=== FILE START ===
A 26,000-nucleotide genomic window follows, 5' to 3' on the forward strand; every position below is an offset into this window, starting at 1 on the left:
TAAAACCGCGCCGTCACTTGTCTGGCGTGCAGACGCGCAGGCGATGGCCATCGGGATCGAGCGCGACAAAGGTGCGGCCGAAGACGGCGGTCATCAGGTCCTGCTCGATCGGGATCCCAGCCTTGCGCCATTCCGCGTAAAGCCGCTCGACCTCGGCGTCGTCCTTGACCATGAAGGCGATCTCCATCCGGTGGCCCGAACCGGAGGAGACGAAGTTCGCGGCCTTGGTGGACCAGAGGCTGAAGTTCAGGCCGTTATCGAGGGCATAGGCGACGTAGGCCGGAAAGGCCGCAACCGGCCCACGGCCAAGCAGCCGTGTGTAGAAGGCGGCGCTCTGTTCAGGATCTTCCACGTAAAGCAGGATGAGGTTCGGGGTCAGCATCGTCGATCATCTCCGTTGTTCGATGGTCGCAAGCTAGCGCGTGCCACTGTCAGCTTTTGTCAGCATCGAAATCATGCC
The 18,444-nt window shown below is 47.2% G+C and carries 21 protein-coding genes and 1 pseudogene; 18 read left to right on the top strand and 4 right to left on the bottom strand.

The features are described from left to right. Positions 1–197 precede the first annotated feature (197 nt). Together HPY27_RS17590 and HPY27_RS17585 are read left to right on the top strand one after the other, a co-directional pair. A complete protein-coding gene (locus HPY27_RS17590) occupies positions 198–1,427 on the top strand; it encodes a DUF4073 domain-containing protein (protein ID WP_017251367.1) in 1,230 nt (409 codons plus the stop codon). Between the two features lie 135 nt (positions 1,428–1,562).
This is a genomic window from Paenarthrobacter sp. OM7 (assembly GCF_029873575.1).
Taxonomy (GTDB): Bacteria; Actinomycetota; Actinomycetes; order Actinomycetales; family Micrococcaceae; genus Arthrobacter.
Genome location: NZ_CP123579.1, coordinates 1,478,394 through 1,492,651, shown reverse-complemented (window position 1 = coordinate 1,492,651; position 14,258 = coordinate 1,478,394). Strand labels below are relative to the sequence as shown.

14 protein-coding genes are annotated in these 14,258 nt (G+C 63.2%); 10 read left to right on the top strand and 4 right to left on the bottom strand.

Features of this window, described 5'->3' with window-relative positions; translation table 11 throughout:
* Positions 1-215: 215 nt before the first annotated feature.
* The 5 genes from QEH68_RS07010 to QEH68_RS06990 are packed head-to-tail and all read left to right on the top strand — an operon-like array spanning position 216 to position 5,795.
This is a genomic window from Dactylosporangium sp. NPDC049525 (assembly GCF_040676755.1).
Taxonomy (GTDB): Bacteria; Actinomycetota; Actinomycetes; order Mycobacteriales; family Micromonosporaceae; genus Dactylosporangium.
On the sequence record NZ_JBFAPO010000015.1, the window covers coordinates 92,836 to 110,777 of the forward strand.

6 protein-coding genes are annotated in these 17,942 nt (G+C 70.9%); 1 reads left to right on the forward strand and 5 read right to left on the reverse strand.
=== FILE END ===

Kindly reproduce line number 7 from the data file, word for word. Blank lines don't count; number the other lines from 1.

Genome location: NZ_CP123579.1, coordinates 1,478,394 through 1,492,651, shown reverse-complemented (window position 1 = coordinate 1,492,651; position 14,258 = coordinate 1,478,394). Strand labels below are relative to the sequence as shown.